India is also known to be the country from which one of the worlds largest religious congregations has originated, Hinduism. Thus, about 80% of the population is Hindu, and 14% is Muslim. Other significant religions include Christians, Sikhs, and Buddhists. There is no state religion (India, n.d.).
India and the large number of its population is home to a vast array of culture and people, and a distinct classification of its Hindu believing population of the structural and hierarchical classification of its own members known as the caste system.
The caste is a closed group whose members are severely restricted in their choice of occupation and degree of social participation. Marriage outside the caste is prohibited. Social status is determined by the caste of ones birth and may only rarely be transcended (Caste, n.d.).
The caste system is an intricate classification of its population and many people can directly associate the said term with the untouchables or the Panchamas or Dalits who are the lowest ranked within the system and are tasked to perform the most menial tasks of the community (Caste, n.d; Dalit, n.d.).
Even though the Constitution of the Republic of India disallows untouchability the caste remains to be very influential in Indian Society (India, n.d.).
Likened to other countries or states, India is also home to its own indigenous people, one of which is the so called Adivasis or literally the original inhabitants who comprise a substantial indigenous minority of the population of India. These Indian tribes are also called Atavika (forest dwellers, in Sanskrit texts), Vanvasis or Girijans (hill people, e.g. by Mahatma Gandhi) (Adivasi, n.d.).
Together with the Dalits, the Adivasis form the most discriminated group of people in the Indian community. These groups of people are said to be constantly subjected to ridicule and shame all over India in a constant basis.
A study conducted by Mayell, H. (2003) has chronicled some atrocities committed particularly against the Dalits who are historically the only ones referred to as untouchables by citing that Statistics compiled by Indias National Crime Records Bureau indicate that in the year 2000, the last year for which figures are available, 25,455 crimes were committed against Dalits. Every hour two Dalits are assaulted; every day three Dalit women are raped, two Dalits are murdered, and two Dalit homes are torched.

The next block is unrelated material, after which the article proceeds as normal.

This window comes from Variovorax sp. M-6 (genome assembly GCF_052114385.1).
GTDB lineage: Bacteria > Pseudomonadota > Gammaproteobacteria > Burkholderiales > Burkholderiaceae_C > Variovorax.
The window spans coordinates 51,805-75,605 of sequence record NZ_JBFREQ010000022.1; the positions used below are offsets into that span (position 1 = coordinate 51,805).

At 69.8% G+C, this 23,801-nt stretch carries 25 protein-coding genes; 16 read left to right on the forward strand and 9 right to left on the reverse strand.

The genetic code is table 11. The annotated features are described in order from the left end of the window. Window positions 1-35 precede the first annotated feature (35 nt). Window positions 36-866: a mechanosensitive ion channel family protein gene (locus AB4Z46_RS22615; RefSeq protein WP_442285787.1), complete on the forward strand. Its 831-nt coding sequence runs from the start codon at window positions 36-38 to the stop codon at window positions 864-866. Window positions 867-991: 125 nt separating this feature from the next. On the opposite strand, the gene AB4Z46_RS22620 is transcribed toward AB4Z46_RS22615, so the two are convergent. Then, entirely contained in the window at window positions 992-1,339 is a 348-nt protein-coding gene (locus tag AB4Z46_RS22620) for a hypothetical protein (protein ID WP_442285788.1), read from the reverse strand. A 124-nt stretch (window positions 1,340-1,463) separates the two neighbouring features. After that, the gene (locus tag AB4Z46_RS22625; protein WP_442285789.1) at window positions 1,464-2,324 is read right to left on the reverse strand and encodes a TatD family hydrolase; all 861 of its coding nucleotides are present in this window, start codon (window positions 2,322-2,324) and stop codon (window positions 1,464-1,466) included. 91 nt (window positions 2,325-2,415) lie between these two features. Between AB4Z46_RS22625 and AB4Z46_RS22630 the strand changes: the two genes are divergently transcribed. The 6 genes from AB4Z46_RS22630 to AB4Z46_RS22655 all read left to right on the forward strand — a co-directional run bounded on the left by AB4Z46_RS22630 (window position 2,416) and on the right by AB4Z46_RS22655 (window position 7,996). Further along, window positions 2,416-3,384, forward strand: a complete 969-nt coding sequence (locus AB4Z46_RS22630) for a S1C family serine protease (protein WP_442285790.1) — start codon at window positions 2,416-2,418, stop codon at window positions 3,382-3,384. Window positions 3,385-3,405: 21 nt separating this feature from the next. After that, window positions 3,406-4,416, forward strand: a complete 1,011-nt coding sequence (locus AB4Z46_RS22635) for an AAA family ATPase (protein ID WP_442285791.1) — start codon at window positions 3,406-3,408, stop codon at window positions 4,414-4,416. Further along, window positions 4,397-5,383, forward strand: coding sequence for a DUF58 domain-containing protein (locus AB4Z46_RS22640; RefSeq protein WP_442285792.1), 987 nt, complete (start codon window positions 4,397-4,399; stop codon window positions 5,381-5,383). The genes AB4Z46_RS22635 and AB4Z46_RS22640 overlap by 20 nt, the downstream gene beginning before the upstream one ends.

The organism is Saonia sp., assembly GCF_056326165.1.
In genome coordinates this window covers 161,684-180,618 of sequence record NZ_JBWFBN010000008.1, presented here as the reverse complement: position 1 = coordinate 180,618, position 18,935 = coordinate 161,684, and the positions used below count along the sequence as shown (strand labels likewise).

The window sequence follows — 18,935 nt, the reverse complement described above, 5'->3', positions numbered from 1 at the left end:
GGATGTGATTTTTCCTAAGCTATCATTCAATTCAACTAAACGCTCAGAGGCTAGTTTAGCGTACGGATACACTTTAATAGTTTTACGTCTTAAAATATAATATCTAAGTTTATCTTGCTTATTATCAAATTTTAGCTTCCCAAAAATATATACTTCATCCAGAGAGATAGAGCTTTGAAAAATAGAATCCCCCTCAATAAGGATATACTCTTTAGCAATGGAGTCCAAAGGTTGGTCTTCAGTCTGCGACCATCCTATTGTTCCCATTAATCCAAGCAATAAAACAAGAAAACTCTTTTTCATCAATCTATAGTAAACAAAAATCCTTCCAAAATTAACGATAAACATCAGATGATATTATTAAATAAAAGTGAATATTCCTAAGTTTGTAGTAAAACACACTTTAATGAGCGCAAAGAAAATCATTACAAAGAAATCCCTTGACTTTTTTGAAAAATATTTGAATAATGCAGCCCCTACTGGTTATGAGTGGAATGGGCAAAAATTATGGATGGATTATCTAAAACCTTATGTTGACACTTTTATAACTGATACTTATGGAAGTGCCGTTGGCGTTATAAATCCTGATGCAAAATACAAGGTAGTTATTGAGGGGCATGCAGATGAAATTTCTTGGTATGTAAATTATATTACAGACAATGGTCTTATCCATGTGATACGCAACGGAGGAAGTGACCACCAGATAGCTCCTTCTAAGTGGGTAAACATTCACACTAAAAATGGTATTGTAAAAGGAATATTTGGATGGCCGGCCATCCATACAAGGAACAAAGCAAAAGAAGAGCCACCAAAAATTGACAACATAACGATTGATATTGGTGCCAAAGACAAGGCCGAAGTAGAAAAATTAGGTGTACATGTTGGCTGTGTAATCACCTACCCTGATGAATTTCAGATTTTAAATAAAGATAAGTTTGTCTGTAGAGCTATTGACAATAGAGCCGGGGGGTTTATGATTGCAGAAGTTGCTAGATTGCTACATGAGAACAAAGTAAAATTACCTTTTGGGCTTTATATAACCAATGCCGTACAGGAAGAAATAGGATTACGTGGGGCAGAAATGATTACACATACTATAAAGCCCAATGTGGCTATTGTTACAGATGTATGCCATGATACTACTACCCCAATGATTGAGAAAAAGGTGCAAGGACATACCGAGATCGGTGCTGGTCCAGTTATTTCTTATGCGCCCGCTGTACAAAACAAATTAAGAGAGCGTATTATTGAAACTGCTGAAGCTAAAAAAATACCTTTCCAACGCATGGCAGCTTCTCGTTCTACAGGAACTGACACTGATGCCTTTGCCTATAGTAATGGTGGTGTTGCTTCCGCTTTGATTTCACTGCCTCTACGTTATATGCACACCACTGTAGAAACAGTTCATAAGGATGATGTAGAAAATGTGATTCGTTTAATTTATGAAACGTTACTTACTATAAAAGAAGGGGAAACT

Furthermore, she stated that No one believes these numbers are anywhere close to the reality of crimes committed against Dalits. Because the police, village councils, and government officials often support the caste system, which is based on the religious teachings of Hinduism, many crimes go unreported due to fear of reprisal, intimidation by police, inability to pay bribes demanded by police, or simply the knowledge that the police will do nothing (Mayell, 2003.)
The Dalits can trace its being oppressed from the fact that India being largely a country of people adhering to Hindu beliefs from which the caste system is derived, are the people who are supposed to be the untouchables or, as discussed, ranked at the lowest. As a result of this, naturally the Dalits are can be rightfully perceived and treated the way religion, tradition and history has treated them, which is sadly bordering on slavery. However, without passing judgment, albeit being quite possibly insensitive, the plight of the Dalits can easily be viewed as part of the natural made up of the Hinduism belief from which any non-Hindu society member can not and should not question.
Religiously speaking, based on the Hindu belief a Dalit is a person who has does not have any varnas. Varna refers to the Hindu belief that most humans were supposedly created from different parts of the body of the divinity Purusha. The part from which a Varna was supposedly created defines a persons social status with regards to issues such as who they can marry and which professions they could hold (Dalit, n.d.).
For their parts, the Adivasis being the original dwellers of India had their own unique way of societal structure, culture and tradition which has like most indigenous tribes all over the world become outmoded as the modern world around them evolved. The discrimination and pitiful situation of the Adivasis are not directly rooted to Hinduism but possibly to a mix of modernization and the former. This possible mix can not be easily discounted knowing the fact that most people in India are Hindu or believers of Hinduism.
It is important to stress that the Adivasis as a classification within the Indian population is not brought about or classified as such by Hinduism per se or as part of its caste system. As discussed, the Adivasis is an ethnic group who are original inhabitants of India possibly even prior to the birth of Hinduism whose culture has failed to completely cope up with the modern world.